I have to admit to trying to “sell ideas” though. As a teacher, I feel that I have always done that. When I first started teaching I worked with Aboriginal kids from the North West of Australia who were sent to a mission in Perth to “get a modern education.” These kids were often lonely and quite sad. Understandably they missed their families. I had to “sell” to them the idea that a good education would give them a better future.  In the same way I have been forced to “sell” the idea to kids that learning the first 20 elements of the periodic table off by heart was going to get them a grade on a paper and allow them to have a life of greater choice in learning, whether they ever used the elements for anything beyond a quiz night in their lives or not 🙂

I think that we all sell ideas, especially teachers. I think our blogs and our tweets are an example of us selling ourselves and our products – ideas. Sure the exchange of money may not be as transparent, but I would have to say that a good number of the teachers I know who blog and tweet have somewhere at the back of their minds that they might be able to be noticed more and that may have some “payoff” in the future.

All that is to say, be kind to the next “Vendor” who is making a genuine offer. We are all (Mostly) human too 🙂

Image: Ladies Market in Hong Kong http://www.flickr.com/photos/chee_hian/3524403917/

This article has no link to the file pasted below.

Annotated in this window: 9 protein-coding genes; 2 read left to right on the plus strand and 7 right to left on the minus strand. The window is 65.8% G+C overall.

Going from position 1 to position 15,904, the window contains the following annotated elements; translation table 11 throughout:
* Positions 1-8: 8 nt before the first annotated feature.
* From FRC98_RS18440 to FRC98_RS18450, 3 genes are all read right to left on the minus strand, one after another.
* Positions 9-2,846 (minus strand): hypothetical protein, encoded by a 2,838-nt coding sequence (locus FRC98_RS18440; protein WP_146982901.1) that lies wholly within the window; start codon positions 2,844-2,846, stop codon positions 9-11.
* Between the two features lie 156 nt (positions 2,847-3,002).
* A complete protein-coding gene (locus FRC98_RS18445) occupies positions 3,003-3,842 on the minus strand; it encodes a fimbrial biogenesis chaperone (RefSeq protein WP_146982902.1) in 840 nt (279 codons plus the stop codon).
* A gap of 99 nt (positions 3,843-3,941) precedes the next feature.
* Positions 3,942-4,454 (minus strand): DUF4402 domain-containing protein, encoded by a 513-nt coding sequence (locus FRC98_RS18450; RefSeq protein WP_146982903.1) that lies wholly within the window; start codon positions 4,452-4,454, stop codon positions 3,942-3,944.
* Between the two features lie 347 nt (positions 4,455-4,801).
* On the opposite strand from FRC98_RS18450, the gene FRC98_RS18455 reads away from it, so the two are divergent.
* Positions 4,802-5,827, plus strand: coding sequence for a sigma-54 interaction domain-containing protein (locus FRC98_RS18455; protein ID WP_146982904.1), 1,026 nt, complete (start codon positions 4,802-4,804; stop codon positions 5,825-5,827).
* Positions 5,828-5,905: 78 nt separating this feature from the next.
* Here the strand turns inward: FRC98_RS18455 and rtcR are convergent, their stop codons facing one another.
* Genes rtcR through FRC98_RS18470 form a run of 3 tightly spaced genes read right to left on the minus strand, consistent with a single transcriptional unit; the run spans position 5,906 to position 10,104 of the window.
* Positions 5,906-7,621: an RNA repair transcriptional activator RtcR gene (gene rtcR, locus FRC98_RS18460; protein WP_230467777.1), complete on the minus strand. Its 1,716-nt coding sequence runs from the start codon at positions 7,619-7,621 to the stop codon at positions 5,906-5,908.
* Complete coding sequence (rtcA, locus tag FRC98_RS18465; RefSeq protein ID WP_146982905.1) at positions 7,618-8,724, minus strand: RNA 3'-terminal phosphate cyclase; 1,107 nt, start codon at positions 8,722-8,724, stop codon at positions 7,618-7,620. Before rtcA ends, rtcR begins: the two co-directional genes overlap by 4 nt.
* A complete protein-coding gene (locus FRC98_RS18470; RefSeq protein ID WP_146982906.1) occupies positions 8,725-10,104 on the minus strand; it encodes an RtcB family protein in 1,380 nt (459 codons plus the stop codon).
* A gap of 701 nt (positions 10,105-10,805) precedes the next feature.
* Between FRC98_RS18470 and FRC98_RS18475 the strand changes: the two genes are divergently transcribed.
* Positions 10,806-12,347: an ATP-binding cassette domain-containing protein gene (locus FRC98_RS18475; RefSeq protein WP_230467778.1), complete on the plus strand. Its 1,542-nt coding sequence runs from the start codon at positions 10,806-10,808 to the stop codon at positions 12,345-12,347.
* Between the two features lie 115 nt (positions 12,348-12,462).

Change of Direction

Readers of this blog will know that the last few years of my life have been an immensely rewarding but often frustrating time for me as I have gone about trying to work with schools to support 21st Century Learning in a region where many schools are still so predominantly textbook and examination driven. Whilst I have really enjoyed working with a lot of different schools in different parts of the world to support initiatives like 1:1 programmes, the setting up of Virtual Learning Environments, wireless projectors and tablet PCs and much more, it has been a struggle to manage my time and my requests from schools to ensure that I have a steady, reliable income. The words “feast or famine” spring to mind here.
I have recently been having discussions with the company 3P Learning, a Sydney based company that have an enormously successful online mathmatics programme called “Mathletics“. Initially those discussions were about representing the company as an agent in the Asian region but it quickly became evident that the company is exploding in the region and needed a full-time person. After a bit of negotiation surrounding me still being able to carry out my role of organising the 21st Century Learning @ Hong Kong Conference and a few other small things, I have just signed a contract to represent 3P Learning in Asia as a Regional Manager.